Maybe Parasite winning Best Picture at Sunday night’s Oscars was a real breakthrough for Korean and global cinema after years of institutional neglect; maybe it wasn’t any of that, but simply the right choice at the right time before we get back to our usual regimen of Green Book-esque winners; maybe it was (lowers sunglasses) the monied Hollywood elite attempting to defang a righteous message about class inequality and prove I totally get it, ha ha, great movie that’s not actually about me by sucking it into their meaningless spectacle.
The Academy Awards are a perfect tableau for this kind of analysis, where cultural events are graded along a scale of Actually Meaningful to Basically Fine to Completely Not Okay. They’re so perfectly engineered to reflect the tastes and anxieties of what remains America’s most desirable cultural elite, even considering the slow disappearance of the monoculture, of the cinema, of taste and attention spans and movies that aren’t in the Marvel Cinematic Universe and so on. Much like the Super Bowl, even people who are completely contemptuous of what they represent are nonetheless curious about what they contain, because it always seems to signify… something.
In particular, during last night’s telecast I was attuned to the quantity of references to how the Oscar nominees were so not diverse, ha ha. “Cynthia Erivo did such a great job hiding black people, the Academy got her to hide all the nominees,” Chris Rock said about the Harriet nominee. He and Steve Martin also joked about how no women were nominated for Best Director, and how the Academy had barely upped its numbers of black nominees over a century of ceremonies. “It’s time to come alive, because the Oscars is so white,” Janelle Monae sang during the opening segment, which featured characters and costumes from the diverse movies that weren’t nominated: Us, Dolemite Is My Name, Queen and Slim, and more. (She also said “we celebrate all the women who directed phenomenal films.”) Utkarsh Ambudkar contributed a completely inessential rapped recap of the show to date, including a line about “winners who don’t look like me.”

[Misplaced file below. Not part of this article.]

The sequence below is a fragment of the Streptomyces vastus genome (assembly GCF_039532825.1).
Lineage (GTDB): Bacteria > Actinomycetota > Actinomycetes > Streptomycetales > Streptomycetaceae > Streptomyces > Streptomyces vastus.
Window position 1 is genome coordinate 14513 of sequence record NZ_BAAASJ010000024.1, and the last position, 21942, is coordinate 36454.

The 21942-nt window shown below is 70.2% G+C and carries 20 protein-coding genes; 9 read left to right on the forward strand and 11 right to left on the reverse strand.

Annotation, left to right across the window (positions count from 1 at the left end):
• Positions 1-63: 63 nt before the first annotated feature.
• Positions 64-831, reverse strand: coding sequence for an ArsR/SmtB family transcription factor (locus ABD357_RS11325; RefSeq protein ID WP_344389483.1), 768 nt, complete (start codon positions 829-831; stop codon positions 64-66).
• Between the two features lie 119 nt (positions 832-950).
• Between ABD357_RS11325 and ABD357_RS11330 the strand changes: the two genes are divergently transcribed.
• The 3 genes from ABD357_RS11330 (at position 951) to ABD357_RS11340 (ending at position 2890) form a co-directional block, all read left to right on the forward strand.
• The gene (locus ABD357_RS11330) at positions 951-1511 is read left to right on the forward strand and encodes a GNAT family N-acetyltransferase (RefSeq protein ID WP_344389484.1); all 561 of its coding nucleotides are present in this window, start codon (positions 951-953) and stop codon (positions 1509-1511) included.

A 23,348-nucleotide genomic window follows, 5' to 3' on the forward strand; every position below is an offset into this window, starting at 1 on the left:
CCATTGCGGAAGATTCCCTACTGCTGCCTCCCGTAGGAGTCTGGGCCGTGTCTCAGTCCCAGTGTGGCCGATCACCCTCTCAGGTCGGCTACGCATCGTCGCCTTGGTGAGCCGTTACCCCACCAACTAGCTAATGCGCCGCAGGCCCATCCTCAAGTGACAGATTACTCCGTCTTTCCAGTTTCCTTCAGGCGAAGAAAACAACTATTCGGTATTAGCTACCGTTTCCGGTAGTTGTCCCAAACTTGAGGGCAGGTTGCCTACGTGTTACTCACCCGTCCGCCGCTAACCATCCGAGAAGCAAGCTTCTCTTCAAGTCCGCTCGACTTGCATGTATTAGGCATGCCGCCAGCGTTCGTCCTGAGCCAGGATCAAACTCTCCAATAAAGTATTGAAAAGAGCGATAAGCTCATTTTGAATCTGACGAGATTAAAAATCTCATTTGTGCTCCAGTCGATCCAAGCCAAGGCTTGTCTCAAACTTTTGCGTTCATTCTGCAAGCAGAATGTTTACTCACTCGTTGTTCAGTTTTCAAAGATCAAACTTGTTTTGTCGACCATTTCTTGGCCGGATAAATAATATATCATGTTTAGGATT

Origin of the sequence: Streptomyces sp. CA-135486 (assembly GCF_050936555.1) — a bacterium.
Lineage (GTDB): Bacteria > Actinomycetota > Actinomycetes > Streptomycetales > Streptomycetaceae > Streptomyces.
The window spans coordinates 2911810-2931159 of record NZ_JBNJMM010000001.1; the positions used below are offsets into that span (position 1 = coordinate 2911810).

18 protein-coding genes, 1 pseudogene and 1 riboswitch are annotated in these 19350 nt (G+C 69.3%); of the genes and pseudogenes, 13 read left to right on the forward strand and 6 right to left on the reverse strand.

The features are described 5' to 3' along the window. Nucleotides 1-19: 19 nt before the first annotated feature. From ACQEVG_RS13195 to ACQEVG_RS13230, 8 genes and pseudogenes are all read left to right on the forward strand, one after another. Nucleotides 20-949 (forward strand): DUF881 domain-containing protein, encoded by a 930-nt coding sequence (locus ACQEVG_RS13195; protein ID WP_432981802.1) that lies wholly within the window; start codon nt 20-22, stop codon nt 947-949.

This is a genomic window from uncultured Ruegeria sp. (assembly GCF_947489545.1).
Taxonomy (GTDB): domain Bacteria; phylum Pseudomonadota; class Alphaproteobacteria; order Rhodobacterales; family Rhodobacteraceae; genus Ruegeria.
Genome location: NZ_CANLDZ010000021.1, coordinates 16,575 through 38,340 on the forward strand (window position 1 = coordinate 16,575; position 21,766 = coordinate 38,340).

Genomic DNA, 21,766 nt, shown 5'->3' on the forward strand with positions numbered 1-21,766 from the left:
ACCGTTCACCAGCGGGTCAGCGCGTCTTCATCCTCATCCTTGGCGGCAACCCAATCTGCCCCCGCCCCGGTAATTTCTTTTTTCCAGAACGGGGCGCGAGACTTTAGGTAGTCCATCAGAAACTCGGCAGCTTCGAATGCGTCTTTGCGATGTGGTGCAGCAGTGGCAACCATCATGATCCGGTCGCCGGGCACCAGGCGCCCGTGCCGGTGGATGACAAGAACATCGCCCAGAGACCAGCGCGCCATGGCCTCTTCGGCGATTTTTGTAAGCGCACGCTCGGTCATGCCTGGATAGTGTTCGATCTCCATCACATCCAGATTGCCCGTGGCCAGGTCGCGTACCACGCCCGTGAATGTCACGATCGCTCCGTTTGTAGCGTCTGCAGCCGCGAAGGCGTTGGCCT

Aside from that, the producers attempted to bridge this gap by installing a bizarre slate of pre-presenters, mostly non-white, non-male actors like Zazie Beetz, Kelly Marie Tran, and Beanie Feldstein whose job it was to announce the more reconizable presenters. They were so formally second tier that they had to say their own names, because of course the people at home wouldn’t know who they were. All of this amounted to a nervous chuckle: It’s true, the Oscars are pretty white and male, just as they often are, but we’re aware of it so don’t make too much of a fuss… okay? Please?
It’s easy to see this as a defense against Twitter, whose marshaled political sensibility forced the literal cancellation of one Oscar host, and created a hashtag that did a lot to raise awareness of the Academy’s demographic imbalance, though whether it solved anything is clearly up for debate. Still, these winking references didn’t exactly excuse the Academy’s oversights, which critics of any ideological pole could point out. It’s hard to believe Hollywood’s attempts to address systemic sexual violence when its In Memoriam segment uncritically honored Kirk Douglas and Kobe Bryant, two men who were accused of sexual assault. We can also dig past the lack of black nominees to point out that Parasite was the first Best Picture winner to receive no acting nominations since 2009’s Slumdog Millionaire, another movie starring Asians.
But you wouldn’t find any references to this during the ceremony, because it wouldn’t be rudely funny — it would just be rude. Power shrinks from specificity; as anyone who follows politics knows, it’s much easier to throw your hands up at the big problem and go that’s a big problem than to actually do anything about it. And while I say this with the full caveat that the Academy Awards are mostly attended by unserious people who love attention — shout out to Anthony Hopkins and Joe Pesci, both nominated for awards and both not in attendance — there are more creative, effective ways to show dissent than by gesturing at it. Imagine, for example, if a coalition of the nominees and award winners agreed not to show up out of protest, and publicly explained why. That would be far more effective and attention-grabbing than stitching some names on your expensive dress.
Then again, the Academy Awards are not a vehicle of social transgression, and it would be truly naive to expect this. So if we are to make a sweeping cultural declaration, it’s not that these ceremonies are populated by hypocrites (though they are) or that the Oscars can’t fix everything through the magic of cinema (though they obviously can’t). It’s just that the entire song-and-dance demonstrates how joking about a problem isn’t really fixing a problem. In fact, it might even be worse, because if you know something is a problem, and have some small power to fix the problem, but choose not to use it, then you’re just the smartest, most useless person in the room. What use is your arch understanding of the situation, when it continues to endure — when that arch understanding has been implicitly condoned by the powers that be?
I don’t expect Steve Martin and Chris Rock to use their free time advocating for structural change at the Academy, because I know they have lives, and also it’s probably super fun to be rich as hell. But here their uselessness becomes its own message as the limitations of awareness, one of liberalism’s greatest buzzwords, are laid clear. In this small, depressing way, the Oscars finally have something to impart.